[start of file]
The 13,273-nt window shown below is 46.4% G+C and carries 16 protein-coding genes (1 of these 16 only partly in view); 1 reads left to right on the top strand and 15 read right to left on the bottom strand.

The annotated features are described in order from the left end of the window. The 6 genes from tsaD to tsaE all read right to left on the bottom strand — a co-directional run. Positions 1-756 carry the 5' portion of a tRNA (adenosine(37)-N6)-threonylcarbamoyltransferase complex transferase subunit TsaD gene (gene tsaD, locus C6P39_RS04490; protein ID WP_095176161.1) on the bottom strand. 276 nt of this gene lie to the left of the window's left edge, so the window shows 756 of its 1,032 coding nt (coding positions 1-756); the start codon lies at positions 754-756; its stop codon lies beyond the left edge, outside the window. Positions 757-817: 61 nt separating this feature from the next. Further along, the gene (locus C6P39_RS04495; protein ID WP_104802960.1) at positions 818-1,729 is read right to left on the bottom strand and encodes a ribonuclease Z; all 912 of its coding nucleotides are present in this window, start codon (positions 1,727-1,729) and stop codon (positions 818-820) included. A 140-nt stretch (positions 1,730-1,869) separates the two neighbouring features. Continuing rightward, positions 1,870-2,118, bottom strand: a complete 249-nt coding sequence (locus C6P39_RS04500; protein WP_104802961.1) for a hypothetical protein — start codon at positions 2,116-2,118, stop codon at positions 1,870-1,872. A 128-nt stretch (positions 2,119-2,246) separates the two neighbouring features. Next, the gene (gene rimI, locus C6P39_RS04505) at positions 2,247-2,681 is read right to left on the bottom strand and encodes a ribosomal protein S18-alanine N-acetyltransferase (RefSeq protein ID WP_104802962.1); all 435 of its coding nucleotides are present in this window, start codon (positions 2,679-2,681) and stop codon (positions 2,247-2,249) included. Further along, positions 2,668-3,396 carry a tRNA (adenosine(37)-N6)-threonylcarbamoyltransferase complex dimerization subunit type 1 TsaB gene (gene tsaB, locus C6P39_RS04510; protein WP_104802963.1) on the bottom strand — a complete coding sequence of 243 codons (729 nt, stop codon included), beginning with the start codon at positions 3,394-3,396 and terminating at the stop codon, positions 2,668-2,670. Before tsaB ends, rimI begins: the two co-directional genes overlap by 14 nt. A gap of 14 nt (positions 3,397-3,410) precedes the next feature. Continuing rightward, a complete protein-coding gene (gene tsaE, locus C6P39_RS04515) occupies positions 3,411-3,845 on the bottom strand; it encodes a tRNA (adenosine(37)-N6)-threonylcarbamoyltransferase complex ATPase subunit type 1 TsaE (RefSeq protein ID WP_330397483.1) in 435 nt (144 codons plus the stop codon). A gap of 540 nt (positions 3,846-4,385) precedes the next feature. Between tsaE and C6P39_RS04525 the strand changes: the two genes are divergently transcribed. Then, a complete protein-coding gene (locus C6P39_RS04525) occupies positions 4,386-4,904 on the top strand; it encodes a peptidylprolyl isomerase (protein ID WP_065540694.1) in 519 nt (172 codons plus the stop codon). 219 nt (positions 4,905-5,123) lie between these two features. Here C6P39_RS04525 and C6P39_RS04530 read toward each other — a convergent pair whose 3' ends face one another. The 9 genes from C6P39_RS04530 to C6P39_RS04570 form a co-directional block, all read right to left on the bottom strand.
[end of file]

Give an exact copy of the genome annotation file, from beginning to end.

The 13,273-nt window shown below is 46.4% G+C and carries 16 protein-coding genes (1 of these 16 only partly in view); 1 reads left to right on the top strand and 15 read right to left on the bottom strand.

The annotated features are described in order from the left end of the window. The 6 genes from tsaD to tsaE all read right to left on the bottom strand — a co-directional run. Positions 1-756 carry the 5' portion of a tRNA (adenosine(37)-N6)-threonylcarbamoyltransferase complex transferase subunit TsaD gene (gene tsaD, locus C6P39_RS04490; protein ID WP_095176161.1) on the bottom strand. 276 nt of this gene lie to the left of the window's left edge, so the window shows 756 of its 1,032 coding nt (coding positions 1-756); the start codon lies at positions 754-756; its stop codon lies beyond the left edge, outside the window. Positions 757-817: 61 nt separating this feature from the next. Further along, the gene (locus C6P39_RS04495; protein ID WP_104802960.1) at positions 818-1,729 is read right to left on the bottom strand and encodes a ribonuclease Z; all 912 of its coding nucleotides are present in this window, start codon (positions 1,727-1,729) and stop codon (positions 818-820) included. A 140-nt stretch (positions 1,730-1,869) separates the two neighbouring features. Continuing rightward, positions 1,870-2,118, bottom strand: a complete 249-nt coding sequence (locus C6P39_RS04500; protein WP_104802961.1) for a hypothetical protein — start codon at positions 2,116-2,118, stop codon at positions 1,870-1,872. A 128-nt stretch (positions 2,119-2,246) separates the two neighbouring features. Next, the gene (gene rimI, locus C6P39_RS04505) at positions 2,247-2,681 is read right to left on the bottom strand and encodes a ribosomal protein S18-alanine N-acetyltransferase (RefSeq protein ID WP_104802962.1); all 435 of its coding nucleotides are present in this window, start codon (positions 2,679-2,681) and stop codon (positions 2,247-2,249) included. Further along, positions 2,668-3,396 carry a tRNA (adenosine(37)-N6)-threonylcarbamoyltransferase complex dimerization subunit type 1 TsaB gene (gene tsaB, locus C6P39_RS04510; protein WP_104802963.1) on the bottom strand — a complete coding sequence of 243 codons (729 nt, stop codon included), beginning with the start codon at positions 3,394-3,396 and terminating at the stop codon, positions 2,668-2,670. Before tsaB ends, rimI begins: the two co-directional genes overlap by 14 nt. A gap of 14 nt (positions 3,397-3,410) precedes the next feature. Continuing rightward, a complete protein-coding gene (gene tsaE, locus C6P39_RS04515) occupies positions 3,411-3,845 on the bottom strand; it encodes a tRNA (adenosine(37)-N6)-threonylcarbamoyltransferase complex ATPase subunit type 1 TsaE (RefSeq protein ID WP_330397483.1) in 435 nt (144 codons plus the stop codon). A gap of 540 nt (positions 3,846-4,385) precedes the next feature. Between tsaE and C6P39_RS04525 the strand changes: the two genes are divergently transcribed. Then, a complete protein-coding gene (locus C6P39_RS04525) occupies positions 4,386-4,904 on the top strand; it encodes a peptidylprolyl isomerase (protein ID WP_065540694.1) in 519 nt (172 codons plus the stop codon). 219 nt (positions 4,905-5,123) lie between these two features. Here C6P39_RS04525 and C6P39_RS04530 read toward each other — a convergent pair whose 3' ends face one another. The 9 genes from C6P39_RS04530 to C6P39_RS04570 form a co-directional block, all read right to left on the bottom strand.